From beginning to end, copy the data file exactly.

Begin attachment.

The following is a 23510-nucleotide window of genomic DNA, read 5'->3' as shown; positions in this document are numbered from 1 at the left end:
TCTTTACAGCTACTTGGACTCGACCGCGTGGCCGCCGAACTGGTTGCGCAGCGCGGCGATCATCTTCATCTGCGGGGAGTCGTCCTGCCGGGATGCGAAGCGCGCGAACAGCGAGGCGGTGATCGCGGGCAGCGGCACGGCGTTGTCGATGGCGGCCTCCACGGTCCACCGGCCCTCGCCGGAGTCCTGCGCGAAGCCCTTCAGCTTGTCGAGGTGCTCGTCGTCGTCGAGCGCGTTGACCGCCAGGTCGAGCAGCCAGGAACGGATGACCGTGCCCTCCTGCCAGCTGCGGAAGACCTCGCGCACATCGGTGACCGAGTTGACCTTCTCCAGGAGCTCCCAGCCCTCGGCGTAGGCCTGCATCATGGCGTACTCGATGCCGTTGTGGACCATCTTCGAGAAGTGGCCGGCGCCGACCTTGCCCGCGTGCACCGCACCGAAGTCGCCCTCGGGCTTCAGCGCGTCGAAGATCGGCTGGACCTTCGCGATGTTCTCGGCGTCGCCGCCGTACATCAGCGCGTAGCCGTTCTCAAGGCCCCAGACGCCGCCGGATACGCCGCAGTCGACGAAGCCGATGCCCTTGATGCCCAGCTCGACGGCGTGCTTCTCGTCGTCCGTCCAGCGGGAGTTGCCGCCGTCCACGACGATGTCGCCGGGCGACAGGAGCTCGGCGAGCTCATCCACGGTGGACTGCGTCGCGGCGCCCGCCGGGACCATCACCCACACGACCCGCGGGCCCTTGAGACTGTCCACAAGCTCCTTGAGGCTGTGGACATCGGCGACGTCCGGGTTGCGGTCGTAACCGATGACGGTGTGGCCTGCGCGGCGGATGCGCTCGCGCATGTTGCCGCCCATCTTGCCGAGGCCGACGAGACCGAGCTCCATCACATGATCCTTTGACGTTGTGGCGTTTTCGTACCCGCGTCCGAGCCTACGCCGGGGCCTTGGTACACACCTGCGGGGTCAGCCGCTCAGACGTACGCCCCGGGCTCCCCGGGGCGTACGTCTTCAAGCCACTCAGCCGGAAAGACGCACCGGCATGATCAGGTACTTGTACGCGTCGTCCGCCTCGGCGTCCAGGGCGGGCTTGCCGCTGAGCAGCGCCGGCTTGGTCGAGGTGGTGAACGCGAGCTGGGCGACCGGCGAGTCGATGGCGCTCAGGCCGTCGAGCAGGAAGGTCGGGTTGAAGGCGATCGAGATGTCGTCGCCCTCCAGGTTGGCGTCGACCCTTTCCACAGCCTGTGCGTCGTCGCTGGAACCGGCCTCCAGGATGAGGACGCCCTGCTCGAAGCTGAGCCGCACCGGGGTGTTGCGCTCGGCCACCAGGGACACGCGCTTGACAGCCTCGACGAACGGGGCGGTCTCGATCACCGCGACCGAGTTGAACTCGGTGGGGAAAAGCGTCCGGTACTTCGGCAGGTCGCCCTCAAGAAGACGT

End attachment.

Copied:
The following is a 23510-nucleotide window of genomic DNA, read 5'->3' as shown; positions in this document are numbered from 1 at the left end:
TCTTTACAGCTACTTGGACTCGACCGCGTGGCCGCCGAACTGGTTGCGCAGCGCGGCGATCATCTTCATCTGCGGGGAGTCGTCCTGCCGGGATGCGAAGCGCGCGAACAGCGAGGCGGTGATCGCGGGCAGCGGCACGGCGTTGTCGATGGCGGCCTCCACGGTCCACCGGCCCTCGCCGGAGTCCTGCGCGAAGCCCTTCAGCTTGTCGAGGTGCTCGTCGTCGTCGAGCGCGTTGACCGCCAGGTCGAGCAGCCAGGAACGGATGACCGTGCCCTCCTGCCAGCTGCGGAAGACCTCGCGCACATCGGTGACCGAGTTGACCTTCTCCAGGAGCTCCCAGCCCTCGGCGTAGGCCTGCATCATGGCGTACTCGATGCCGTTGTGGACCATCTTCGAGAAGTGGCCGGCGCCGACCTTGCCCGCGTGCACCGCACCGAAGTCGCCCTCGGGCTTCAGCGCGTCGAAGATCGGCTGGACCTTCGCGATGTTCTCGGCGTCGCCGCCGTACATCAGCGCGTAGCCGTTCTCAAGGCCCCAGACGCCGCCGGATACGCCGCAGTCGACGAAGCCGATGCCCTTGATGCCCAGCTCGACGGCGTGCTTCTCGTCGTCCGTCCAGCGGGAGTTGCCGCCGTCCACGACGATGTCGCCGGGCGACAGGAGCTCGGCGAGCTCATCCACGGTGGACTGCGTCGCGGCGCCCGCCGGGACCATCACCCACACGACCCGCGGGCCCTTGAGACTGTCCACAAGCTCCTTGAGGCTGTGGACATCGGCGACGTCCGGGTTGCGGTCGTAACCGATGACGGTGTGGCCTGCGCGGCGGATGCGCTCGCGCATGTTGCCGCCCATCTTGCCGAGGCCGACGAGACCGAGCTCCATCACATGATCCTTTGACGTTGTGGCGTTTTCGTACCCGCGTCCGAGCCTACGCCGGGGCCTTGGTACACACCTGCGGGGTCAGCCGCTCAGACGTACGCCCCGGGCTCCCCGGGGCGTACGTCTTCAAGCCACTCAGCCGGAAAGACGCACCGGCATGATCAGGTACTTGTACGCGTCGTCCGCCTCGGCGTCCAGGGCGGGCTTGCCGCTGAGCAGCGCCGGCTTGGTCGAGGTGGTGAACGCGAGCTGGGCGACCGGCGAGTCGATGGCGCTCAGGCCGTCGAGCAGGAAGGTCGGGTTGAAGGCGATCGAGATGTCGTCGCCCTCCAGGTTGGCGTCGACCCTTTCCACAGCCTGTGCGTCGTCGCTGGAACCGGCCTCCAGGATGAGGACGCCCTGCTCGAAGCTGAGCCGCACCGGGGTGTTGCGCTCGGCCACCAGGGACACGCGCTTGACAGCCTCGACGAACGGGGCGGTCTCGATCACCGCGACCGAGTTGAACTCGGTGGGGAAAAGCGTCCGGTACTTCGGCAGGTCGCCCTCAAGAAGACGT